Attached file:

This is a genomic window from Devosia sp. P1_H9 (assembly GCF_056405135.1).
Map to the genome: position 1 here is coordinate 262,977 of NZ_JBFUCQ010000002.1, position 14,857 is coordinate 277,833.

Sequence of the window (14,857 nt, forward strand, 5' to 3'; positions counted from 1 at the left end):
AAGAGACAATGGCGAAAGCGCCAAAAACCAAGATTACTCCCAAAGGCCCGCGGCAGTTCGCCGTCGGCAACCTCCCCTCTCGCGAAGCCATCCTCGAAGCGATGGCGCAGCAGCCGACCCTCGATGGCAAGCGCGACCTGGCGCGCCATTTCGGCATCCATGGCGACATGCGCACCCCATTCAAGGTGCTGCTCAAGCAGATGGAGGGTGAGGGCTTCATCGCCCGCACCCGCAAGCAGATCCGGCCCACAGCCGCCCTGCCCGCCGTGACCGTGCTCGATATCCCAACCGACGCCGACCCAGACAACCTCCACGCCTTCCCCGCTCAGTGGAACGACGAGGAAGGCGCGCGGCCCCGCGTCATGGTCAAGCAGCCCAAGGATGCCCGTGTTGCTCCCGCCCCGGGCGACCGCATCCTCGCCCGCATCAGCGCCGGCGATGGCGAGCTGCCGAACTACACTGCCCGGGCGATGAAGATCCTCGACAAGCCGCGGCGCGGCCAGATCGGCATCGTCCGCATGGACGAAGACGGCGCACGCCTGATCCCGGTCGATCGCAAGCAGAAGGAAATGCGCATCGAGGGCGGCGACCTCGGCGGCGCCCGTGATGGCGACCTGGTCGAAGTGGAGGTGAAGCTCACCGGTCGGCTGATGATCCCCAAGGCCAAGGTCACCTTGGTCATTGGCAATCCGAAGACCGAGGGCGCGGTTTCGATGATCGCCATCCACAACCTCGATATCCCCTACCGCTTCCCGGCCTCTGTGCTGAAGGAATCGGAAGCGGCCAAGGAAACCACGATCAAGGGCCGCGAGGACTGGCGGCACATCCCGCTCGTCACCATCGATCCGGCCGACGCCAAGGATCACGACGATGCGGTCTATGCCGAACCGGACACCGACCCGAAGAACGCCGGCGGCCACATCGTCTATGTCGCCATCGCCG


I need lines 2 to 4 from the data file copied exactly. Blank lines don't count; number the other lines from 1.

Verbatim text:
Map to the genome: position 1 here is coordinate 262,977 of NZ_JBFUCQ010000002.1, position 14,857 is coordinate 277,833.

Sequence of the window (14,857 nt, forward strand, 5' to 3'; positions counted from 1 at the left end):
AAGAGACAATGGCGAAAGCGCCAAAAACCAAGATTACTCCCAAAGGCCCGCGGCAGTTCGCCGTCGGCAACCTCCCCTCTCGCGAAGCCATCCTCGAAGCGATGGCGCAGCAGCCGACCCTCGATGGCAAGCGCGACCTGGCGCGCCATTTCGGCATCCATGGCGACATGCGCACCCCATTCAAGGTGCTGCTCAAGCAGATGGAGGGTGAGGGCTTCATCGCCCGCACCCGCAAGCAGATCCGGCCCACAGCCGCCCTGCCCGCCGTGACCGTGCTCGATATCCCAACCGACGCCGACCCAGACAACCTCCACGCCTTCCCCGCTCAGTGGAACGACGAGGAAGGCGCGCGGCCCCGCGTCATGGTCAAGCAGCCCAAGGATGCCCGTGTTGCTCCCGCCCCGGGCGACCGCATCCTCGCCCGCATCAGCGCCGGCGATGGCGAGCTGCCGAACTACACTGCCCGGGCGATGAAGATCCTCGACAAGCCGCGGCGCGGCCAGATCGGCATCGTCCGCATGGACGAAGACGGCGCACGCCTGATCCCGGTCGATCGCAAGCAGAAGGAAATGCGCATCGAGGGCGGCGACCTCGGCGGCGCCCGTGATGGCGACCTGGTCGAAGTGGAGGTGAAGCTCACCGGTCGGCTGATGATCCCCAAGGCCAAGGTCACCTTGGTCATTGGCAATCCGAAGACCGAGGGCGCGGTTTCGATGATCGCCATCCACAACCTCGATATCCCCTACCGCTTCCCGGCCTCTGTGCTGAAGGAATCGGAAGCGGCCAAGGAAACCACGATCAAGGGCCGCGAGGACTGGCGGCACATCCCGCTCGTCACCATCGATCCGGCCGACGCCAAGGATCACGACGATGCGGTCTATGCCGAACCGGACACCGACCCGAAGAACGCCGGCGGCCACATCGTCTATGTCGCCATCGCCG